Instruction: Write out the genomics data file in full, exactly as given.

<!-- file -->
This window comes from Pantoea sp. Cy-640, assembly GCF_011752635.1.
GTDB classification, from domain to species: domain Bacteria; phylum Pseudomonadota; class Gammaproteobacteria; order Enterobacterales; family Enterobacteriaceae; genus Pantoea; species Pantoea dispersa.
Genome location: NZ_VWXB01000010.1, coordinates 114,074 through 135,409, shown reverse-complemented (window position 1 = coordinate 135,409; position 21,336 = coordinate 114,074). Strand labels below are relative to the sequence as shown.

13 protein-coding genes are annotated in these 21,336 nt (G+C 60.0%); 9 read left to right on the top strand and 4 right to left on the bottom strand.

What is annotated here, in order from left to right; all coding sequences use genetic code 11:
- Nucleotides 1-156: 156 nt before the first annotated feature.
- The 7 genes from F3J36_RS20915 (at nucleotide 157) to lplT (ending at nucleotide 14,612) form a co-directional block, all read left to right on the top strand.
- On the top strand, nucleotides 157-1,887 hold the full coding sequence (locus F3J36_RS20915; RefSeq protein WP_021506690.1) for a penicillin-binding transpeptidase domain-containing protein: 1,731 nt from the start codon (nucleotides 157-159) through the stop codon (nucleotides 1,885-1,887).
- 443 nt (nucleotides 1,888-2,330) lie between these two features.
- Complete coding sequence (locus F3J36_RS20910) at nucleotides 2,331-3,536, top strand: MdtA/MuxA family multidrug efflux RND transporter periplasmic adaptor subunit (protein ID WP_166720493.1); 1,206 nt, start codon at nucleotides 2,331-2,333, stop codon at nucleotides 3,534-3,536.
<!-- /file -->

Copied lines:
This window comes from Pantoea sp. Cy-640, assembly GCF_011752635.1.
GTDB classification, from domain to species: domain Bacteria; phylum Pseudomonadota; class Gammaproteobacteria; order Enterobacterales; family Enterobacteriaceae; genus Pantoea; species Pantoea dispersa.
Genome location: NZ_VWXB01000010.1, coordinates 114,074 through 135,409, shown reverse-complemented (window position 1 = coordinate 135,409; position 21,336 = coordinate 114,074). Strand labels below are relative to the sequence as shown.

13 protein-coding genes are annotated in these 21,336 nt (G+C 60.0%); 9 read left to right on the top strand and 4 right to left on the bottom strand.

What is annotated here, in order from left to right; all coding sequences use genetic code 11:
- Nucleotides 1-156: 156 nt before the first annotated feature.
- The 7 genes from F3J36_RS20915 (at nucleotide 157) to lplT (ending at nucleotide 14,612) form a co-directional block, all read left to right on the top strand.
- On the top strand, nucleotides 157-1,887 hold the full coding sequence (locus F3J36_RS20915; RefSeq protein WP_021506690.1) for a penicillin-binding transpeptidase domain-containing protein: 1,731 nt from the start codon (nucleotides 157-159) through the stop codon (nucleotides 1,885-1,887).
- 443 nt (nucleotides 1,888-2,330) lie between these two features.
- Complete coding sequence (locus F3J36_RS20910) at nucleotides 2,331-3,536, top strand: MdtA/MuxA family multidrug efflux RND transporter periplasmic adaptor subunit (protein ID WP_166720493.1); 1,206 nt, start codon at nucleotides 2,331-2,333, stop codon at nucleotides 3,534-3,536.